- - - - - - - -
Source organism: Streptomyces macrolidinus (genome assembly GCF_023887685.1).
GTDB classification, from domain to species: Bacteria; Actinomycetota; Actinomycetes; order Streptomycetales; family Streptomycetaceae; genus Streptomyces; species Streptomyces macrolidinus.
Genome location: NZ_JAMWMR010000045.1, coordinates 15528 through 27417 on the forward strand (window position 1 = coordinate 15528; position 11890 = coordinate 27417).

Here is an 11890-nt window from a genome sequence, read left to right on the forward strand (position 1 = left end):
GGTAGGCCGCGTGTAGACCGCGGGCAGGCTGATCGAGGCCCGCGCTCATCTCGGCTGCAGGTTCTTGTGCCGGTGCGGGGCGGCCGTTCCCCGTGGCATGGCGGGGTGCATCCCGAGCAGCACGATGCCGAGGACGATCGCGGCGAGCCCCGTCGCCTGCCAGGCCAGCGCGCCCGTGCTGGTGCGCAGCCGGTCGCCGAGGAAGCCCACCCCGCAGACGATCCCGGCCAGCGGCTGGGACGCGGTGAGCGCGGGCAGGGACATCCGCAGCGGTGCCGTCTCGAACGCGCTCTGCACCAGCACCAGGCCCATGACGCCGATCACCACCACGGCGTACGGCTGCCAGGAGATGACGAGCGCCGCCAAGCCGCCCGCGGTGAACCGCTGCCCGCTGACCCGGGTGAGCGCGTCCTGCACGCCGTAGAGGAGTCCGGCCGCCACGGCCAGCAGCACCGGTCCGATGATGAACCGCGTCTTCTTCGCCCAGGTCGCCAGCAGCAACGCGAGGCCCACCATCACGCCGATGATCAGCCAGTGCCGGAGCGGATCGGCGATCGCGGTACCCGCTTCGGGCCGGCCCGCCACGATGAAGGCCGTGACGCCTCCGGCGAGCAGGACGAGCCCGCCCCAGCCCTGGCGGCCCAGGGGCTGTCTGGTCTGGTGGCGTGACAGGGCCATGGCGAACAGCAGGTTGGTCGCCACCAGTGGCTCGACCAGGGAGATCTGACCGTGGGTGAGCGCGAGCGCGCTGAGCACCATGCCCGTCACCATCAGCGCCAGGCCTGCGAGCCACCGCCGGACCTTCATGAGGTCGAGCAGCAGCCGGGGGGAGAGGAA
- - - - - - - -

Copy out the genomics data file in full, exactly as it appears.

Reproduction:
Source organism: Streptomyces macrolidinus (genome assembly GCF_023887685.1).
GTDB classification, from domain to species: Bacteria; Actinomycetota; Actinomycetes; order Streptomycetales; family Streptomycetaceae; genus Streptomyces; species Streptomyces macrolidinus.
Genome location: NZ_JAMWMR010000045.1, coordinates 15528 through 27417 on the forward strand (window position 1 = coordinate 15528; position 11890 = coordinate 27417).

Here is an 11890-nt window from a genome sequence, read left to right on the forward strand (position 1 = left end):
GGTAGGCCGCGTGTAGACCGCGGGCAGGCTGATCGAGGCCCGCGCTCATCTCGGCTGCAGGTTCTTGTGCCGGTGCGGGGCGGCCGTTCCCCGTGGCATGGCGGGGTGCATCCCGAGCAGCACGATGCCGAGGACGATCGCGGCGAGCCCCGTCGCCTGCCAGGCCAGCGCGCCCGTGCTGGTGCGCAGCCGGTCGCCGAGGAAGCCCACCCCGCAGACGATCCCGGCCAGCGGCTGGGACGCGGTGAGCGCGGGCAGGGACATCCGCAGCGGTGCCGTCTCGAACGCGCTCTGCACCAGCACCAGGCCCATGACGCCGATCACCACCACGGCGTACGGCTGCCAGGAGATGACGAGCGCCGCCAAGCCGCCCGCGGTGAACCGCTGCCCGCTGACCCGGGTGAGCGCGTCCTGCACGCCGTAGAGGAGTCCGGCCGCCACGGCCAGCAGCACCGGTCCGATGATGAACCGCGTCTTCTTCGCCCAGGTCGCCAGCAGCAACGCGAGGCCCACCATCACGCCGATGATCAGCCAGTGCCGGAGCGGATCGGCGATCGCGGTACCCGCTTCGGGCCGGCCCGCCACGATGAAGGCCGTGACGCCTCCGGCGAGCAGGACGAGCCCGCCCCAGCCCTGGCGGCCCAGGGGCTGTCTGGTCTGGTGGCGTGACAGGGCCATGGCGAACAGCAGGTTGGTCGCCACCAGTGGCTCGACCAGGGAGATCTGACCGTGGGTGAGCGCGAGCGCGCTGAGCACCATGCCCGTCACCATCAGCGCCAGGCCTGCGAGCCACCGCCGGACCTTCATGAGGTCGAGCAGCAGCCGGGGGGAGAGGAA